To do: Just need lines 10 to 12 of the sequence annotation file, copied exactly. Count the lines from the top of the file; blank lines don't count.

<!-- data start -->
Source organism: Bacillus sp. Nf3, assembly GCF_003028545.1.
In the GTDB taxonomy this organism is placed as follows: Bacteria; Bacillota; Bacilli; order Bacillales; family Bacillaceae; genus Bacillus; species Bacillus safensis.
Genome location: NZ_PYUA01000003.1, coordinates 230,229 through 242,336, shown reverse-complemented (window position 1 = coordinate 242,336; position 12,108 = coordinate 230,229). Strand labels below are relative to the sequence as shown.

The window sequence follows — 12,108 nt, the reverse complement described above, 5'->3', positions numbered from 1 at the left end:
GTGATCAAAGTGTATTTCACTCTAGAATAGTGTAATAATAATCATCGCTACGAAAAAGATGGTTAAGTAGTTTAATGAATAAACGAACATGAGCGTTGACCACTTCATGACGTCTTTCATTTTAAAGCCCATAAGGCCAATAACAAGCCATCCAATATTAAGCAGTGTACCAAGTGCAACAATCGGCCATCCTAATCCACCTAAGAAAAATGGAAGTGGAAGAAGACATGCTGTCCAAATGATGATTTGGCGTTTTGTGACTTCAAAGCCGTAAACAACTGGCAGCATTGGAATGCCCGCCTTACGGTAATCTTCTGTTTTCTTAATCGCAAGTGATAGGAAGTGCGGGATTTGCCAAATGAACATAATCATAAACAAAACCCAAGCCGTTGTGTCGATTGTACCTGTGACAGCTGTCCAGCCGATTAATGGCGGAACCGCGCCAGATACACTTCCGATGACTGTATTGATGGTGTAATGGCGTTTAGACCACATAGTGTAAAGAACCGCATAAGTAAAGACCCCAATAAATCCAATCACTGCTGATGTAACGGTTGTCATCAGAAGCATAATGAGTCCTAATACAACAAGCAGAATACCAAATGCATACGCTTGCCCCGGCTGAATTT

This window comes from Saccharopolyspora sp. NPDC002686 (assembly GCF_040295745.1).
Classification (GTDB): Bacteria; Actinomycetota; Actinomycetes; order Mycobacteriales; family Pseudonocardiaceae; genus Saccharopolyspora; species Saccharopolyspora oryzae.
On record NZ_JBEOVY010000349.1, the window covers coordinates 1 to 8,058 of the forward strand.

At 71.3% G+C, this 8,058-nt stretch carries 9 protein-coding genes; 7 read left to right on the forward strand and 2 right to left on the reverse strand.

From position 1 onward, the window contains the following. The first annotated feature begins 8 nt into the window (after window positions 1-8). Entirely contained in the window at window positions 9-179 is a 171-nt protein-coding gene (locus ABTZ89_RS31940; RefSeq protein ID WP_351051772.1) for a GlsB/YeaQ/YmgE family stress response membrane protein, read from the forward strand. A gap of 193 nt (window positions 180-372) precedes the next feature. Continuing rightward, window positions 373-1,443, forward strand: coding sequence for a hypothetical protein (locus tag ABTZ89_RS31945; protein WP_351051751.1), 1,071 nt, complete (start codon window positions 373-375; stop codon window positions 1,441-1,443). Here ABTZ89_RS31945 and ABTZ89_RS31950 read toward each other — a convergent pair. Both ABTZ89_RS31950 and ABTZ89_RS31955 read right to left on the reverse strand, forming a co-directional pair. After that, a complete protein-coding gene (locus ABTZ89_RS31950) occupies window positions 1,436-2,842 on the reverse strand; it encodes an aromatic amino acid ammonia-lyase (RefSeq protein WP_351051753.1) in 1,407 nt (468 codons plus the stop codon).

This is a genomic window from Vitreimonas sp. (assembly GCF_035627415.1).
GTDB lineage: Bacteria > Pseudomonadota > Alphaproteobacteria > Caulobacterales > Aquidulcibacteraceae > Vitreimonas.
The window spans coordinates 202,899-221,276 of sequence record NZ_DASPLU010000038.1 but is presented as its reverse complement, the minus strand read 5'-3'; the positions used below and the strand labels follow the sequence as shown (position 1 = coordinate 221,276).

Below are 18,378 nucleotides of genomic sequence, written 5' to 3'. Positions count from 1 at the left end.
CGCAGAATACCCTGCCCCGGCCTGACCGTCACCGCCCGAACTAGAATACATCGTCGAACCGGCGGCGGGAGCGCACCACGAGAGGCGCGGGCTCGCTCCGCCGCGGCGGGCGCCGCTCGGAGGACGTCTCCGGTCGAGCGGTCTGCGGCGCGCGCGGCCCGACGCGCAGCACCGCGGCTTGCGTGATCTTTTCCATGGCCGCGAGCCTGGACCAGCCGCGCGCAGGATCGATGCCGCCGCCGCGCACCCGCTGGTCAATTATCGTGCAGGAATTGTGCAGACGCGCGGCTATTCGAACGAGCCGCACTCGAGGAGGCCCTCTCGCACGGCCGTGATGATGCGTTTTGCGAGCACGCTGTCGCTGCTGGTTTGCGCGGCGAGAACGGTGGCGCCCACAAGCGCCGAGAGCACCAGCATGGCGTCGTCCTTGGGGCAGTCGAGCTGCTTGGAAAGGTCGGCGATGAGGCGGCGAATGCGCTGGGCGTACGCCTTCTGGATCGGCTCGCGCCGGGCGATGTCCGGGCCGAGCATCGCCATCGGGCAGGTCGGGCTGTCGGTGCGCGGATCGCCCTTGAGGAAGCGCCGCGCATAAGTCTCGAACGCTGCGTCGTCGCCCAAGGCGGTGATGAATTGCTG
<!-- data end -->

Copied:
From position 1 onward, the window contains the following. The first annotated feature begins 8 nt into the window (after window positions 1-8). Entirely contained in the window at window positions 9-179 is a 171-nt protein-coding gene (locus ABTZ89_RS31940; RefSeq protein ID WP_351051772.1) for a GlsB/YeaQ/YmgE family stress response membrane protein, read from the forward strand. A gap of 193 nt (window positions 180-372) precedes the next feature. Continuing rightward, window positions 373-1,443, forward strand: coding sequence for a hypothetical protein (locus tag ABTZ89_RS31945; protein WP_351051751.1), 1,071 nt, complete (start codon window positions 373-375; stop codon window positions 1,441-1,443). Here ABTZ89_RS31945 and ABTZ89_RS31950 read toward each other — a convergent pair. Both ABTZ89_RS31950 and ABTZ89_RS31955 read right to left on the reverse strand, forming a co-directional pair. After that, a complete protein-coding gene (locus ABTZ89_RS31950) occupies window positions 1,436-2,842 on the reverse strand; it encodes an aromatic amino acid ammonia-lyase (RefSeq protein WP_351051753.1) in 1,407 nt (468 codons plus the stop codon).

This is a genomic window from Vitreimonas sp. (assembly GCF_035627415.1).
GTDB lineage: Bacteria > Pseudomonadota > Alphaproteobacteria > Caulobacterales > Aquidulcibacteraceae > Vitreimonas.